The researchers achieved their goal and found that their automatic vocal assessment (AVA) score "demonstrated reasonable levels of reliability and validity comparable to those of existing standard clinical assessments." That is, their AVA age-standardized score and estimated development age reflected a reasonable estimation of their subjects' expressive language development for both typically and non-typically developing children.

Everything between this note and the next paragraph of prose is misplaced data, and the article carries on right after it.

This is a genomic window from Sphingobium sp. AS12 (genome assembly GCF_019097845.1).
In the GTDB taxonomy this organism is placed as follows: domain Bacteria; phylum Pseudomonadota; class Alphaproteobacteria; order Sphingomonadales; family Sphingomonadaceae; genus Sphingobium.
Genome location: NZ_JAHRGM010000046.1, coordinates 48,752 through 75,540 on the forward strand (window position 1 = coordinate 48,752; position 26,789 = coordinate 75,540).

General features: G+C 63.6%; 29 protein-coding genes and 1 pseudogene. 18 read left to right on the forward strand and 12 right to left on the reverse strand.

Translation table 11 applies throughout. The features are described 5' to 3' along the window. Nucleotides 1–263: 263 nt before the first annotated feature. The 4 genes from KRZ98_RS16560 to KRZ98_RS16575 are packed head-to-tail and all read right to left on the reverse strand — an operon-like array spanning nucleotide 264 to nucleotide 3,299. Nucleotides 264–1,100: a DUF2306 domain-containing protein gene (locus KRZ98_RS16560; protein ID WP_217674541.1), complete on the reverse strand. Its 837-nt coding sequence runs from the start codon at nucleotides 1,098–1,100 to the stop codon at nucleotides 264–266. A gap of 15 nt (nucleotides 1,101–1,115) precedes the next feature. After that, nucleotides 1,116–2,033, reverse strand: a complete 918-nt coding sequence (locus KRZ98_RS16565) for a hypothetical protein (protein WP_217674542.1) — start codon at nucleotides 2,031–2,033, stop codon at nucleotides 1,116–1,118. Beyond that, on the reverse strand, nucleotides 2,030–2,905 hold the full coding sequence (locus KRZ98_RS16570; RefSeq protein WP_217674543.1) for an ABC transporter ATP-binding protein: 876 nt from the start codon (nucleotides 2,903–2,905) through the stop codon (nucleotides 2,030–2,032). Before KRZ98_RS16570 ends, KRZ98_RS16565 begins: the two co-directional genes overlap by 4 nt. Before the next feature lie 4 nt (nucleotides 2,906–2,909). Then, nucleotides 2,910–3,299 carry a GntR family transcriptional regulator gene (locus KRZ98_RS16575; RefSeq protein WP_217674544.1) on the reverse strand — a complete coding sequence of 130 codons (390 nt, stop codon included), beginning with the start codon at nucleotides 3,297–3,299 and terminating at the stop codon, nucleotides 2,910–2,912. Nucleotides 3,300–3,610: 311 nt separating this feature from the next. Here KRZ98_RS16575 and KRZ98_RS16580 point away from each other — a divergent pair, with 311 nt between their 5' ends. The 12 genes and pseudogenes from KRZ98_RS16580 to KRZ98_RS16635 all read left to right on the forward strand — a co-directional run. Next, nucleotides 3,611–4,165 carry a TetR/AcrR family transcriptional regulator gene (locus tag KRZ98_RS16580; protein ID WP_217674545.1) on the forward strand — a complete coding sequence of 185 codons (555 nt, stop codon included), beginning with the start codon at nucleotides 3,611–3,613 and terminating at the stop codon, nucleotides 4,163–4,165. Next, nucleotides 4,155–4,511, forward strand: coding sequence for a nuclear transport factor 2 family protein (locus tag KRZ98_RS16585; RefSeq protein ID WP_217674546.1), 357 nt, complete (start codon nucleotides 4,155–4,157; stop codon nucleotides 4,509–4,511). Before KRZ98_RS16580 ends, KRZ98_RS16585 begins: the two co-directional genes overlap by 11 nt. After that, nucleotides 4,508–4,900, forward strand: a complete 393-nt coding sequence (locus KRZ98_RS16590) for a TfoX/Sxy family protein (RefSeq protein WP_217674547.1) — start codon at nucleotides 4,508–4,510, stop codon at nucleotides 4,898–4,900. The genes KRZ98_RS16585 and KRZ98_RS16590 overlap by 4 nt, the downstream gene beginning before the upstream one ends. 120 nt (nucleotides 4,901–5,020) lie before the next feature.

What does it all mean? Well, the authors caution that, while their results were encouraging, their sample size left much to be desired, as it only contained native English speakers from a small geographical area. This means that it is in no way ready to be used in the field as a valid assessment tool. That being said, it is quite exciting to think about the possible clinical implications of this course of study. First of all, the idea that a child's range of vocalizations and phonemes is representative of their overall language development is a pretty interesting one (no more counting morphemes?!? ;-) ). And speech recognition in the natural environment has long been an exciting frontier that promises the possibility of assessing children's true skills, not just those they demonstrate in the very weird and un-natural clinical environment. There will never be a replacement for the eyes and ears of a trained clinician, but I find it intriguing and stirring that the capacity of my eyes and ears could be enhanced in the interest of better helping kids.